BWW Reviews: INCENDIOS Burns with Passion at Kennedy Center's International Festival

BWW Reviews: INCENDIOS Burns with Passion at Kennedy Center's International Festival

Washington's Kennedy Center showcases more than a dozen productions from around the globe for the 2014 festival that continues through March 30, 2014.

Tapioca Inn, a vibrant theatre company from Mexico, contributed to the 2014 World Stages International Theater Festival with a bold rendering of Incendios. Layer after layer of truth is peeled away as a family's quest for answers leads them on a searing voyage into the past. The ensemble cast brought intense emotion and a fierce commitment to the unique story performed in Spanish with English surtitles.

What a story! Julia and Simon, twin siblings, gather at the reading of their mother's will. It is clear the relationship between Nawal and her children is fraught with pain and frustration. Simon practically tears his heart out over the reading of the will, whereas Julia faces the moment with stillness and stoicism. We find that Julia is a teacher; Simon is a boxer.

Nawal's will stipulates several unusual codicils: Simon and Julia must deliver letters to their father - thought to be dead - and a brother they never knew existed. Nawal is to be buried face-down and naked without a headstone until her truth is uncovered.

As they are lead back to the villages where Nawal grew up and into the strife of civil war that ripped them apart for many years, the siblings must also face deep secrets about their family.

If this story is at all familiar, it could be from the stage or screen. Lebanese Canadian playwright Wajdi Mouawad's Incendies premiered in 2003. Translated into English by Linda Gaborieu as Scorched, the play was performed by the Forum Theatre in the fall of 2010. A film version by Denis Villeneuve, using the original title, was nominated for Best Foreign Language Film during the 2011 Academy Awards.

Tapioca Inn, with a strong acting ensemble, brought a ritualistic simplicity to Incendios as presented in the Kennedy Center's Terrace Gallery. A long series of wooden tables and several chairs were lit with the simplest of lighting schemes. The tables became roads, gravesites, homes and prison cells. The streamlined staging, with the audience seated to the right and left, allowed for the actors to sit along the playing area for the entire performance. Their concentration when not acting was as intense as when they were onstage in character - and that's saying something. No emotion was spared and no passion was left to the audience's imagination throughout the nearly three hour performance.

Director Hector Arrevillaga's concept of stripping away all but the most essential artifice allowed the performers to inhabit a myriad of characters as they moved back and forth in time. The acting ensemble was simply listed in the program in alphabetical order, pointing up the fact that they are all servants of the drama at hand. Alejandra Chacón, Karina Gidi, Jorge León, Concepción, Márquez, Pedro Mira, Javier Oliván, Rebeca Trejo, and Guillermo Villegas each contributed to the clarity of the storytelling.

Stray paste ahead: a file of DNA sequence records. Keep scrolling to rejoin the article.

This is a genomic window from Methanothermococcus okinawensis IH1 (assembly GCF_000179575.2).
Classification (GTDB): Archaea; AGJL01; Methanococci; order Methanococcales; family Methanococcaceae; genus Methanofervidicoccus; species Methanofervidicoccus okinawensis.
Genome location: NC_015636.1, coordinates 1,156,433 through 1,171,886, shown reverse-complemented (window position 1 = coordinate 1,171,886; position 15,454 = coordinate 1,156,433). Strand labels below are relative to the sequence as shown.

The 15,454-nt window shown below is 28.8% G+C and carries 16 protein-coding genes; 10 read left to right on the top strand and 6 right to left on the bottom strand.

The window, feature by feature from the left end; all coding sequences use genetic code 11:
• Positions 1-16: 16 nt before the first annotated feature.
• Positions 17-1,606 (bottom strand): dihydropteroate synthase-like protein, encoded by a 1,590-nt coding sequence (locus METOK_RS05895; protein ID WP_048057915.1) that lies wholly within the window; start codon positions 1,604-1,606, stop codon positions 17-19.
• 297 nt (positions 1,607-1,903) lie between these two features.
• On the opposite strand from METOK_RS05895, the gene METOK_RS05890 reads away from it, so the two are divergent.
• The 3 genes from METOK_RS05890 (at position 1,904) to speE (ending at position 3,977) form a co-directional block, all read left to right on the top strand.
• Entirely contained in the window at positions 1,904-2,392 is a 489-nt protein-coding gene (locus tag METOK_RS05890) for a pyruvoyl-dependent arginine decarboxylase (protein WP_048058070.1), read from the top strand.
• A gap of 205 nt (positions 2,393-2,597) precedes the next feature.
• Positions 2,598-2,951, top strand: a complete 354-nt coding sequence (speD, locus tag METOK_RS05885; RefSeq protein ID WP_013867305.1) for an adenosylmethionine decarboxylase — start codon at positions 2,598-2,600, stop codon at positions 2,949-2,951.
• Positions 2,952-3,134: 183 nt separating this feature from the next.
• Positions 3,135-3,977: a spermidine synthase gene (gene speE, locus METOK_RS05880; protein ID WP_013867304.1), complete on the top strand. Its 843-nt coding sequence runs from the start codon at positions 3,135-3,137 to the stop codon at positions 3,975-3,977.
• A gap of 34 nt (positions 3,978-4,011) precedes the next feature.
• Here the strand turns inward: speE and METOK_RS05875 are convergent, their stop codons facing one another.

The one drawback to reviewing this production: it's over by the time this appears on Broadway World. The nature of the World Stages Festival is that each one of the 13 productions from 20 different countries only have a few performances each. Tapioca Inn has already packed up their tables and chairs and moved on to another venue.

There are still many more productions to catch. Click HERE to go to the Kennedy Center's World Stages webpage. Here you can find detailed information on the remaining performances representing France, Canada, South Africa, England, Israel, China, Japan, and Iraq.

As mentioned by World Stages curator Alicia Adams, Incendios represents the spirit of the festival. "Mexico's Tapioca Inn theater company performs Incendios, a story of family conflict and political inheritance by Lebanese Canadian playwright Wajdi Mouawad."

Theatre, the ultimate collaborative art form, can transcend language differences and cross borders in an effort to illuminate the human experience. World Stages brings this mission home to our nation's capital, now through March 30.

To purchase tickets for the World Stages Festival or any Kennedy Center performances, click HERE.

Photo Credit: ROBERTO BLENDA

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Jeffrey Walker Jeff Walker teaches theatre arts in Northern Virginia. He is also an award-winning theatre critic. Currently he is a regular contributor to DC Theatre Scene and Broadway World's DC region. He also writes Stage Views, a regular column for the theatre reviews and views for the Culpeper Times. Jeff is also an experienced director and actor and has performed in musicals, Shakespeare, classics, operettas, and contemporary works.


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